U.S. Bank’s Community Possible Relay, a nationwide initiative aimed to inspire 153,000-plus volunteers across the country to take part in rebuilding and revitalizing their communities came to a close with its final stop in North Minneapolis.
The three-month, 12,000 mile relay included volunteer activities centered around work, home and play, the three focus areas of the bank’s new corporate giving and volunteer program, Community Possible. The relay visited 38 communities across 25 states.
“This relay symbolizes our dedication to bringing back community volunteerism in America. By working together, we can and will make a difference,” said Richard Davis, chairman and chief executive officer of U.S. Bank. “We invite everyone to help build and support vibrant communities by volunteering and giving back.”
Davis said the relay represented U.S. Bank’s dedication, in part, to addressing the reported 25 to 50 percent decline in volunteerism that has taken place over the last four decades. The bank hopes it inspired a wave of volunteerism and community engagement with the “mobile baton” that drove across the country making stops throughout the summer, issuing a call-to-action for people to join U.S. Bank volunteers and help give back to their communities.
Two U.S. Bank team captains and philanthropic enthusiasts, Dixcy Sulistyo and Jibreel Black, joined their dedicated bus driver, John Matthews, for the cross-country road trip. Sulistyo, Black and local U.S. Bank teams issued volunteer challenges in each community, including participating in workplace education and skills training, teaching financial education, refurbishing homes and cleaning up parks and recreational spaces.
The relay started April 29 at the U.S. Bank OC Marathon, and the last stop was here in Minneapolis. Along the way the “mobile baton” made stops in Las Vegas, Phoenix, San Francisco, Portland, St. Louis, Nashville, Chicago, Cincinnati and others cities.
As part of the relay development, U.S. Bank conducted a survey of American citizens to identify the immediate challenges and areas of need. The results revealed declining levels of community involvement. According to the data, just 31 percent of Americans have been involved in local volunteer efforts since the start of 2016. The data also showed that most people don’t volunteer because they don’t want to do it alone (42 percent) or they don’t know how to get involved (39 percent). As an alternative, 29 percent are simply donating money instead of time.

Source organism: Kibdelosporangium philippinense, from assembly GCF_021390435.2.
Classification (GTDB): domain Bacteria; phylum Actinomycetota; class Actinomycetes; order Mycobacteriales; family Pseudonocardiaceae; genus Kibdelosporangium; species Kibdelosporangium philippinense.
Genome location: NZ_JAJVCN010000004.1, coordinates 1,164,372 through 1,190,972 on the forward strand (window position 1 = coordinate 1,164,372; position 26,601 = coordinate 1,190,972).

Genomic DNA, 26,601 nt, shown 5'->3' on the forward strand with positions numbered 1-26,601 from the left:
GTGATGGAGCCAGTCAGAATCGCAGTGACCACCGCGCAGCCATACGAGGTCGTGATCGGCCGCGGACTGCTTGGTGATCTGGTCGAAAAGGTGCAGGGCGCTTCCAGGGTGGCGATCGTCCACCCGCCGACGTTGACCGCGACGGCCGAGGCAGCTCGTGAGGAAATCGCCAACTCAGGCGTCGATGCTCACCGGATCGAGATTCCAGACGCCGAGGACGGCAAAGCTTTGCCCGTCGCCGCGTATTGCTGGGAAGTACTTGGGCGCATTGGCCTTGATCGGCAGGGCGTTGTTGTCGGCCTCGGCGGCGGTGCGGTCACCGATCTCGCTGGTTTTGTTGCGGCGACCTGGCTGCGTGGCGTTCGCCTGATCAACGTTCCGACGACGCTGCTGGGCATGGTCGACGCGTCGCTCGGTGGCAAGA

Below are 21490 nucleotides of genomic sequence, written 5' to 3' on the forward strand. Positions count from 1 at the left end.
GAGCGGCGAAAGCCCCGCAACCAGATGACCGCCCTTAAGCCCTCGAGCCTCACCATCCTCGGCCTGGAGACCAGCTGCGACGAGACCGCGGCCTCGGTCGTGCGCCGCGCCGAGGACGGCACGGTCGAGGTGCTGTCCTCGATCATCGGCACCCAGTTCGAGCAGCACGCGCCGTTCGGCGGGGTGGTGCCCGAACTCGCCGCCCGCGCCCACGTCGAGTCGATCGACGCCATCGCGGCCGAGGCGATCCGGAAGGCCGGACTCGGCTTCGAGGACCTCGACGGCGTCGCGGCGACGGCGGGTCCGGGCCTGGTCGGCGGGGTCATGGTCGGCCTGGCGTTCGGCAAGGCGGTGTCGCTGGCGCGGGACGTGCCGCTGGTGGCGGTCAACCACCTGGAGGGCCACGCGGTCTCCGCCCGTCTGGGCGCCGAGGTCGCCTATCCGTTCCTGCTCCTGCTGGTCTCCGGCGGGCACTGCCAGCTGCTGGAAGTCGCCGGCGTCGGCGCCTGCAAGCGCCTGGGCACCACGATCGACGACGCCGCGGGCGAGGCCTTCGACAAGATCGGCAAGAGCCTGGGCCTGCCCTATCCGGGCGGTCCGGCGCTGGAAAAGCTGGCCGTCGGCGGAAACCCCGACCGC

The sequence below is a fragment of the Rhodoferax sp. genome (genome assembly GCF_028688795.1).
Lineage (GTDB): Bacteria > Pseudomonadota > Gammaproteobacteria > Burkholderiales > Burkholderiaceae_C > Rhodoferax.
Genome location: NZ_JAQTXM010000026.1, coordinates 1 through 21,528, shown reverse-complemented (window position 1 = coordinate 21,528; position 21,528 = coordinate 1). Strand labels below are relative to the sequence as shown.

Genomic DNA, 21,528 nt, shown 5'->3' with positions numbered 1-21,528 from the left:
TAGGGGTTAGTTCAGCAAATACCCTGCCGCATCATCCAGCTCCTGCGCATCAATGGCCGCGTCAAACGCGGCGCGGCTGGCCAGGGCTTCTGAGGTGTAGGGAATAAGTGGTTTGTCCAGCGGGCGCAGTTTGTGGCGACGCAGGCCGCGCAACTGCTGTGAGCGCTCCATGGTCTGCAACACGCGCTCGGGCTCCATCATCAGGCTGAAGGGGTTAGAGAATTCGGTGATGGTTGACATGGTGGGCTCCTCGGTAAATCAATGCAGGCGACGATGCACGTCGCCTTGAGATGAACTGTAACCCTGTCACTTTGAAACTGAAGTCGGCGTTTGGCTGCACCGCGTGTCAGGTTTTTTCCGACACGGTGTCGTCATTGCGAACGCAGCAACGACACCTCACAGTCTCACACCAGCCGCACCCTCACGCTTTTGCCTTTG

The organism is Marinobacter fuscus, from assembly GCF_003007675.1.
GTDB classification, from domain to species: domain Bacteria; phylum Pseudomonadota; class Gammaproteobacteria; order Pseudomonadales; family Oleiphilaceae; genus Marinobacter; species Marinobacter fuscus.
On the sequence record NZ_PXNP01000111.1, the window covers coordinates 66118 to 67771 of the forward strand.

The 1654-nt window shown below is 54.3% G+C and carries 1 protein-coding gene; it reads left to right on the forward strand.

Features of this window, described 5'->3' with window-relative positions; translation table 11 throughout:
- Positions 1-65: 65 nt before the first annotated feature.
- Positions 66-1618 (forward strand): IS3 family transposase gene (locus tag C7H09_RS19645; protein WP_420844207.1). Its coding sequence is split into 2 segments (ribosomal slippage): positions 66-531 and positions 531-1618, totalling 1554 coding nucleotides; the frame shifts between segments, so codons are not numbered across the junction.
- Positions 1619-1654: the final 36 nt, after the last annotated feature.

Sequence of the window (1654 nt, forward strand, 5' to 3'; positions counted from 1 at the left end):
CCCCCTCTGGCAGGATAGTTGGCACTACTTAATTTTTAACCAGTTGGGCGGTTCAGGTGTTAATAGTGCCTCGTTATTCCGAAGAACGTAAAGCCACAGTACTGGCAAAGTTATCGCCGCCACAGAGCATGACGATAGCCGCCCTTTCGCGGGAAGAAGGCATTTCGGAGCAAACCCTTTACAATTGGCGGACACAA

U.S. Bank conducted the Community Possible Survey to learn more about the types of efforts they should support by asking Americans what volunteer efforts would most benefit their local community. More than half (52 percent) chose “home” volunteer efforts, such as building or refurbishing homes; 50 percent chose “work” volunteer efforts, such as providing residents with skills for the modern workplace; and 41 percent chose “play” volunteer efforts, such as building or cleaning up playgrounds.
“Community is built through the hundreds of little and big actions we take every day, but civic and social involvement across the United States continues to decline,” said Reba Dominski, senior vice president of Corporate Social Responsibility. “That’s why we’re providing a platform for Americans to start reversing the trend by bringing people together and building relationships between local organizations and their volunteers. Through Community Possible, we are bringing our commitment to community and service to life, and paying it forward. We pledge to invest our time, resources and passion to building and supporting communities that allow every person to work toward their possible.”